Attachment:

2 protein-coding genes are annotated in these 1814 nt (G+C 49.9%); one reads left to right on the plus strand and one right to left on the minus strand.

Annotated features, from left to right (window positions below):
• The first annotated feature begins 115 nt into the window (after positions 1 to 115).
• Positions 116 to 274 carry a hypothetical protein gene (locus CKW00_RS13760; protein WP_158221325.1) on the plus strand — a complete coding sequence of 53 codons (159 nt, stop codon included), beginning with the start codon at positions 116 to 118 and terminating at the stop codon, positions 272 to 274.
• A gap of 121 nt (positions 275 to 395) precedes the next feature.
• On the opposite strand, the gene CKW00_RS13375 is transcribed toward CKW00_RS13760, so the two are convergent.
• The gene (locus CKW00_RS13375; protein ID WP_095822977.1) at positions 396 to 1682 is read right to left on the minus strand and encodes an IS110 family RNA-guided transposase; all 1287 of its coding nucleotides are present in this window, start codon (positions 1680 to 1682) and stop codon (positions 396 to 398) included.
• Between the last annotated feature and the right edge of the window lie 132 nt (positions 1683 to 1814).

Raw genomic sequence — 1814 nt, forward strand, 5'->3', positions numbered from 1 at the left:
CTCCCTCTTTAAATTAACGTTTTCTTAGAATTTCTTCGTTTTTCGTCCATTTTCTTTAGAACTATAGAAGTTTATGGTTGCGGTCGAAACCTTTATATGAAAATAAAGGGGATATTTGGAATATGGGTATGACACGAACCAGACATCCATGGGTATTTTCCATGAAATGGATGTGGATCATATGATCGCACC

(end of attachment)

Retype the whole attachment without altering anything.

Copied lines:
2 protein-coding genes are annotated in these 1814 nt (G+C 49.9%); one reads left to right on the plus strand and one right to left on the minus strand.

Annotated features, from left to right (window positions below):
• The first annotated feature begins 115 nt into the window (after positions 1 to 115).
• Positions 116 to 274 carry a hypothetical protein gene (locus CKW00_RS13760; protein WP_158221325.1) on the plus strand — a complete coding sequence of 53 codons (159 nt, stop codon included), beginning with the start codon at positions 116 to 118 and terminating at the stop codon, positions 272 to 274.
• A gap of 121 nt (positions 275 to 395) precedes the next feature.
• On the opposite strand, the gene CKW00_RS13375 is transcribed toward CKW00_RS13760, so the two are convergent.
• The gene (locus CKW00_RS13375; protein ID WP_095822977.1) at positions 396 to 1682 is read right to left on the minus strand and encodes an IS110 family RNA-guided transposase; all 1287 of its coding nucleotides are present in this window, start codon (positions 1680 to 1682) and stop codon (positions 396 to 398) included.
• Between the last annotated feature and the right edge of the window lie 132 nt (positions 1683 to 1814).

Raw genomic sequence — 1814 nt, forward strand, 5'->3', positions numbered from 1 at the left:
CTCCCTCTTTAAATTAACGTTTTCTTAGAATTTCTTCGTTTTTCGTCCATTTTCTTTAGAACTATAGAAGTTTATGGTTGCGGTCGAAACCTTTATATGAAAATAAAGGGGATATTTGGAATATGGGTATGACACGAACCAGACATCCATGGGTATTTTCCATGAAATGGATGTGGATCATATGATCGCACC